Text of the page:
Sales of print books are on the rise, according to a study by the Publishers Association. This is the first time in 4 years there has been an increase in physical book sales in the UK, and ebook sales by big British publishers are down since the e-reader was invented.
One of the reasons for this spike is because many readers love the touch and scent of a real book, compared to an e-reader. It seems the experience of reading an actual physical book gives people aesthetic pleasure. They also make great gifts for friends and family which seems to keep printed books popular.
The Decline of Ebook Popularity
It might surprise you to know that digital books have been around for decades, ever since publishers started to experiment with CD-ROMs. However, consumers didn’t really become interested until Amazon released their first Kindle in 2008.
Once the Kindle was launched, other e-readers appeared on the market such as the iPad, Nook and Kobo’s e-reader, and the public couldn’t wait to buy them all. These e-readers boasted millions of ebooks which readers could buy seamlessly and read immediately.
Digital sales enjoyed double- and triple-digit growth rates, especially during and after the holidays, coinciding with the times people received e-readers as gifts. However, the numbers began to drop again once smartphones and tablets became commonplace.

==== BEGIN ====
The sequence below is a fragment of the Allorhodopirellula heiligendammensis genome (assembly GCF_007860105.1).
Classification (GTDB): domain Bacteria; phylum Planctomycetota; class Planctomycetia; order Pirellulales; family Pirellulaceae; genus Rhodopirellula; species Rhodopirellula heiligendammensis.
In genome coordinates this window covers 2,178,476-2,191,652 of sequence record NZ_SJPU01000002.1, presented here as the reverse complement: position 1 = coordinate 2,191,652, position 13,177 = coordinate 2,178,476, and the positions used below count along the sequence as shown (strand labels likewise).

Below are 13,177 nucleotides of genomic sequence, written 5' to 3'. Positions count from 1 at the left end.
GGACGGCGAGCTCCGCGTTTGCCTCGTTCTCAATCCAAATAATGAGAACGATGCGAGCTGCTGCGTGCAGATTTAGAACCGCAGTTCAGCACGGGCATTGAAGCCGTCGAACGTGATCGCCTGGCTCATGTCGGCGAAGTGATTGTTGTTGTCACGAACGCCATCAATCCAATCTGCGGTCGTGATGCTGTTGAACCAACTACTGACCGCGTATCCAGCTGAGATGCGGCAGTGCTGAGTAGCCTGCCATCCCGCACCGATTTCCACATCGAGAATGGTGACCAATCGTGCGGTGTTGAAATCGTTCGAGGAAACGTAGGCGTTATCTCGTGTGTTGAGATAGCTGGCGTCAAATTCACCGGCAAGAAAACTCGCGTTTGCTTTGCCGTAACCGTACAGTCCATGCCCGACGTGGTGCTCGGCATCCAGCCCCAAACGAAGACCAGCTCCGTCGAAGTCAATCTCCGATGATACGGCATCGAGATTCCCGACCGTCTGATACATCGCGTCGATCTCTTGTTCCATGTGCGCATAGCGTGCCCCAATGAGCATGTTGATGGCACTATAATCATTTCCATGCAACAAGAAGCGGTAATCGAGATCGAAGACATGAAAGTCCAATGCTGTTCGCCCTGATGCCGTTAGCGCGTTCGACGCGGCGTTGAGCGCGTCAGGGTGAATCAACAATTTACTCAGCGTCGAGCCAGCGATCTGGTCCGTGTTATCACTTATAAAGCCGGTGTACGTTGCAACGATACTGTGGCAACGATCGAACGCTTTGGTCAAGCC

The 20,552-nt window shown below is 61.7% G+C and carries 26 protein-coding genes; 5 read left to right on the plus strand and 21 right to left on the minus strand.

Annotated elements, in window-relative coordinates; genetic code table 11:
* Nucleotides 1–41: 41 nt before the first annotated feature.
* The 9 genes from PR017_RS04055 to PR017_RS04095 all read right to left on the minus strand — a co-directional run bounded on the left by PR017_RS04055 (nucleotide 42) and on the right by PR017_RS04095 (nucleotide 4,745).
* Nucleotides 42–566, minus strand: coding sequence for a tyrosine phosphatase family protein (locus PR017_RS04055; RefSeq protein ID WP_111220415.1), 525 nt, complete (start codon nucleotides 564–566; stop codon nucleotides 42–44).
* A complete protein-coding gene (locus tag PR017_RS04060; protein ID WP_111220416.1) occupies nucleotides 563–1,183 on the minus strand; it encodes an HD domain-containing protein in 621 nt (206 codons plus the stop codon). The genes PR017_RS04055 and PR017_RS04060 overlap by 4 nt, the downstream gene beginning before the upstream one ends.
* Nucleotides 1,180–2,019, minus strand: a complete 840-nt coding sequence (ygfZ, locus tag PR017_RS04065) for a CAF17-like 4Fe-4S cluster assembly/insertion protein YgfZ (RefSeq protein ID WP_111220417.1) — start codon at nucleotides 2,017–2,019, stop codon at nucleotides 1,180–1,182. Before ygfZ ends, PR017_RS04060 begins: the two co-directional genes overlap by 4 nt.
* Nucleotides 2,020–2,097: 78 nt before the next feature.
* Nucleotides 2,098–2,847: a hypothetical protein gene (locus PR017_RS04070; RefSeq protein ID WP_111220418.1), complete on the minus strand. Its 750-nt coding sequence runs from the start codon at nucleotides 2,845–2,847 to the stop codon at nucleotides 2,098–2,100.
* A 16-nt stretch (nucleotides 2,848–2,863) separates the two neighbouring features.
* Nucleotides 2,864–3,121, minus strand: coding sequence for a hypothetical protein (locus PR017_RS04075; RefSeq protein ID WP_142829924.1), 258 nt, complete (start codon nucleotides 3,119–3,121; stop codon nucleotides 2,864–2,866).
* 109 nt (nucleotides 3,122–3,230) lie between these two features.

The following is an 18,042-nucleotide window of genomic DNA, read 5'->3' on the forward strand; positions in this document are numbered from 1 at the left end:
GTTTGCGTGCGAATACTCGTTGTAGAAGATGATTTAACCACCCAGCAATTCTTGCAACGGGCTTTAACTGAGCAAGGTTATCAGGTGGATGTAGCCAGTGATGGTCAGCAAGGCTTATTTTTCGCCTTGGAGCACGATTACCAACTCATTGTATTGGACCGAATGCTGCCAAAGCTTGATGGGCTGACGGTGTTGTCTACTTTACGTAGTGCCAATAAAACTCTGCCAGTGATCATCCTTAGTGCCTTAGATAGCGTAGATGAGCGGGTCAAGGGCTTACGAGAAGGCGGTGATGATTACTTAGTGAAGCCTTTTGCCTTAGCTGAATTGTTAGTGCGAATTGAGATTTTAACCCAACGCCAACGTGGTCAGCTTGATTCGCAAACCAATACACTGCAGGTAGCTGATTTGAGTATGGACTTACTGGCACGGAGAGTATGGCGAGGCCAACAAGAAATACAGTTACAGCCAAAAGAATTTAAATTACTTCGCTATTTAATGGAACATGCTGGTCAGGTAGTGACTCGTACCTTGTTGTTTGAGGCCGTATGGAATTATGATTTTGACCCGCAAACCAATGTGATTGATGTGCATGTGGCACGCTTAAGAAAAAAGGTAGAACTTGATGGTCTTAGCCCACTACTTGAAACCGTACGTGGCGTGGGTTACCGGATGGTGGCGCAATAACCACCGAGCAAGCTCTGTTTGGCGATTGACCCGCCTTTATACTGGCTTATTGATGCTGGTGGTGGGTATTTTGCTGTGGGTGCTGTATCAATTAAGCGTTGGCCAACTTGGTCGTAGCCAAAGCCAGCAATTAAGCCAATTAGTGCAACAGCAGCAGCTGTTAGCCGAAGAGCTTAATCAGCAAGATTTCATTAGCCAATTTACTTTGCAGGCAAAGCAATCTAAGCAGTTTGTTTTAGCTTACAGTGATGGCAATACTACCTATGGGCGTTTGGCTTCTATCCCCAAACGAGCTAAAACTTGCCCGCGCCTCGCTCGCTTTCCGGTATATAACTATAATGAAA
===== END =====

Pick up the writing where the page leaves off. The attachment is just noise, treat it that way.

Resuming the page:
The UK’s largest bookseller, Waterstones, stopped selling the Kindle, Amazon’s e-reader, in 2015 after revamping their sales strategy, and this negatively affected ebook sales too.
Something else that influenced physical book sales was the popular craze for colouring books for adults. These, of course, don’t translate well on to a digital format.
UK Publishing Industry Sales Figures
The report found that UK publishing industry sales were up to £4.4 billion in 2015, an increase from £4.3 billion in 2014, although these figures don’t take account of ebooks sold via alternative market places – Amazon’s self-publishing platform for example.
The reason for this is Amazon chooses not to reveal these numbers. A spokesperson for Amazon quoted, “Our UK, US and worldwide Kindle book sales grew in 2015, with particular strength in independent publishing and Kindle Unlimited.”
The decline in ebook sales was not considered big enough to make any claims about large consumer behaviour shifts, according to the Publishers Association, who said for this reason they were unable to make physical book sales predictions for the future.
Sales of Children’s Books
Sales of children’s board books increased in 2015, according to trends taken from Nielsen’s BookScan print sales database. This is thought to be because parents prefer to read physical books to their children, not digital versions.
Actually children’s books accounted for 24 percent of the total 2015 consumer market, a large increase from 15 percent of the market in 2001. The 2 bestselling genres last year in this category were children’s fiction and activity/novelty books.